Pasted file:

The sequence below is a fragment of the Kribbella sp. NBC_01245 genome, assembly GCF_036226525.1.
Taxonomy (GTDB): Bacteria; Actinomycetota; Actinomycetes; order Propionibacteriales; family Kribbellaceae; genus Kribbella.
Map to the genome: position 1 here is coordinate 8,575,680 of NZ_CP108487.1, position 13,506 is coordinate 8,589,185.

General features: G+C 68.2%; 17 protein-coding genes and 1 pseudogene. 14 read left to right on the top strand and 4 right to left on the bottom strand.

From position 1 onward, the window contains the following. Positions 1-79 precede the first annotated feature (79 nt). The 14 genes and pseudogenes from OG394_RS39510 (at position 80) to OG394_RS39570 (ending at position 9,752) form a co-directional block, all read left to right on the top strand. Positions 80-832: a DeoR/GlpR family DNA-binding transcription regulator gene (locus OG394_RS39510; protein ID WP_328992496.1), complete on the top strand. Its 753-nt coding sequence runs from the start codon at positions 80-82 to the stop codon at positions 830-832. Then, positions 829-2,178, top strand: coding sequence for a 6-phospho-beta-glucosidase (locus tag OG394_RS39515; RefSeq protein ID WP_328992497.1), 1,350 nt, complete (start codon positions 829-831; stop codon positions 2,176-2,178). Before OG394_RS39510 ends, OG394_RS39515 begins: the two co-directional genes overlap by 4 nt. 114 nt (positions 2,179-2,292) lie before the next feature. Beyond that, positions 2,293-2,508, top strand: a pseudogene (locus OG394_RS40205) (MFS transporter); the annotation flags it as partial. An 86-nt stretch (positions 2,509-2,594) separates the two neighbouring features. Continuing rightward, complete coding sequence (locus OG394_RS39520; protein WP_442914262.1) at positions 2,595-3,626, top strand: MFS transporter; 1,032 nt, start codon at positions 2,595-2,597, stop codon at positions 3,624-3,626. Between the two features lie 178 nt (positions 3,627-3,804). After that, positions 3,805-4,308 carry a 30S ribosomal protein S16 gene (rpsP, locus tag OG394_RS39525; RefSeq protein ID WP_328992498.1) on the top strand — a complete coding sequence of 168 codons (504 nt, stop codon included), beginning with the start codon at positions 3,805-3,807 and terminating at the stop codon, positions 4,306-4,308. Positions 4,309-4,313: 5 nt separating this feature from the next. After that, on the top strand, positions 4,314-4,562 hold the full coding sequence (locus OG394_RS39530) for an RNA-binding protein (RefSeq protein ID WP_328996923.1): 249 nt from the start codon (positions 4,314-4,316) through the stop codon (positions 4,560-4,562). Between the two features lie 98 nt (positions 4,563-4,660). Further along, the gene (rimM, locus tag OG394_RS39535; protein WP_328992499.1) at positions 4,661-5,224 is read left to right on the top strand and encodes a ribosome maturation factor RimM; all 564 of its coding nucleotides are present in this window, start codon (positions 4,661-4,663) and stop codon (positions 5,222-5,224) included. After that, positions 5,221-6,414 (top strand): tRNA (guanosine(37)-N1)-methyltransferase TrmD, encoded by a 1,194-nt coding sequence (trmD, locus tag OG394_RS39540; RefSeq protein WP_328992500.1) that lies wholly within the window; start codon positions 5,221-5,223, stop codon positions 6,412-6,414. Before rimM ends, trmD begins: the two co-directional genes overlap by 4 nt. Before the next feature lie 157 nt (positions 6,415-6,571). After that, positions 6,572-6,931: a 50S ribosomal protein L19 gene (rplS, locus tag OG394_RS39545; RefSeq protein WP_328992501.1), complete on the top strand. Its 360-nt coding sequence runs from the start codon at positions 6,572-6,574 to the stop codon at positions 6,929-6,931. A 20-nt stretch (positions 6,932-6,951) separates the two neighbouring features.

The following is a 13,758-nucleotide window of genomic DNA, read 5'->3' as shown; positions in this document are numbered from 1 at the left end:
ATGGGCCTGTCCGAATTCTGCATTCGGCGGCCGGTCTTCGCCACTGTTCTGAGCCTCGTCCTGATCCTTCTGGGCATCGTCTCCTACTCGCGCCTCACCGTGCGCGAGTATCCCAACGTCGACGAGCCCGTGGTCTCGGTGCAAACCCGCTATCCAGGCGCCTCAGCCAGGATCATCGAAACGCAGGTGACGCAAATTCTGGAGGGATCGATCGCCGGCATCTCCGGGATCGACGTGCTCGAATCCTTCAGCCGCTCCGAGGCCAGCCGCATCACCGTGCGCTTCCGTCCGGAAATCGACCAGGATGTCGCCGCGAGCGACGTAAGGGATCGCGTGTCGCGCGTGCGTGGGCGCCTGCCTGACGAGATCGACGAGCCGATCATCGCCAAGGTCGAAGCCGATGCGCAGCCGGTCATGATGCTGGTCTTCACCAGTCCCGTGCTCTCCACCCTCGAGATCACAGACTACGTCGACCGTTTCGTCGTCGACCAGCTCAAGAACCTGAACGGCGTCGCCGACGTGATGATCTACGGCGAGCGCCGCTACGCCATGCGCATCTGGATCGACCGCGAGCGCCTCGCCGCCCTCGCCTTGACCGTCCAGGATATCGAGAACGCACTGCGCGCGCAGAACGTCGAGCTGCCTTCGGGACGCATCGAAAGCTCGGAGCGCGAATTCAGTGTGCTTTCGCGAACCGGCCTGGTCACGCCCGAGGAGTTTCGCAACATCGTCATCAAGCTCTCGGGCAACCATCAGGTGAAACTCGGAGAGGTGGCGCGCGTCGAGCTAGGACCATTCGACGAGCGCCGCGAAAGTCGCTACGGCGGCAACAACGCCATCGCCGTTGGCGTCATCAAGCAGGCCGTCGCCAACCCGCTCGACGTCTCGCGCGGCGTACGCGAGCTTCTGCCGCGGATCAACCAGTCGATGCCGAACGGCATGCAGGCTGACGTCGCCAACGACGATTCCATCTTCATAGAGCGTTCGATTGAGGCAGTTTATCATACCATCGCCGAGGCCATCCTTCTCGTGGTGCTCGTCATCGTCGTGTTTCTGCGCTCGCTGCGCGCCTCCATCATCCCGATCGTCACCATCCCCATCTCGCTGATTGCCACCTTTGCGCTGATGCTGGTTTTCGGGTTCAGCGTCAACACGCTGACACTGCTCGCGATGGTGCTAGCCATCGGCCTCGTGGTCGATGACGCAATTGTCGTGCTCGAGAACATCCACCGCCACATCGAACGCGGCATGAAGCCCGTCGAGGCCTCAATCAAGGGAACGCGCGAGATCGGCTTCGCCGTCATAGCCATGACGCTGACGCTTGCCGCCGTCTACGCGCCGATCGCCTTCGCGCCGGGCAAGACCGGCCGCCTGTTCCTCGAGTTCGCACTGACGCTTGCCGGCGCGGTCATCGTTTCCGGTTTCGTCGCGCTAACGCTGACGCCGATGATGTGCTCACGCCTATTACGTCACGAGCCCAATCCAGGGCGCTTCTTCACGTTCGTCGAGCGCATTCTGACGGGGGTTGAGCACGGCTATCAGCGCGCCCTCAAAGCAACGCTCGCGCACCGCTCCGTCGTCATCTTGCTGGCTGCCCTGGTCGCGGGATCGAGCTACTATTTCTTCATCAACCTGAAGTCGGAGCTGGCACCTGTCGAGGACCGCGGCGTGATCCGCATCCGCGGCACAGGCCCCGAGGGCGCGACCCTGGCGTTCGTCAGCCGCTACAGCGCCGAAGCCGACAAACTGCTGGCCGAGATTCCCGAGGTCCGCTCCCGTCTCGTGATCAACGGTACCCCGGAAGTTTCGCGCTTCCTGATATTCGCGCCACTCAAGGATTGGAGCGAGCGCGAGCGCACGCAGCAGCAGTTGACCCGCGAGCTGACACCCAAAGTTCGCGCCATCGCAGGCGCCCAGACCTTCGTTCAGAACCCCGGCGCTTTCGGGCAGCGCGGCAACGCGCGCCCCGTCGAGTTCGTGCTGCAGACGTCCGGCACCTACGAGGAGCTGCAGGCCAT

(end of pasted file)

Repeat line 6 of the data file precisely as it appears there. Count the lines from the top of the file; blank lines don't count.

The following is a 13,758-nucleotide window of genomic DNA, read 5'->3' as shown; positions in this document are numbered from 1 at the left end: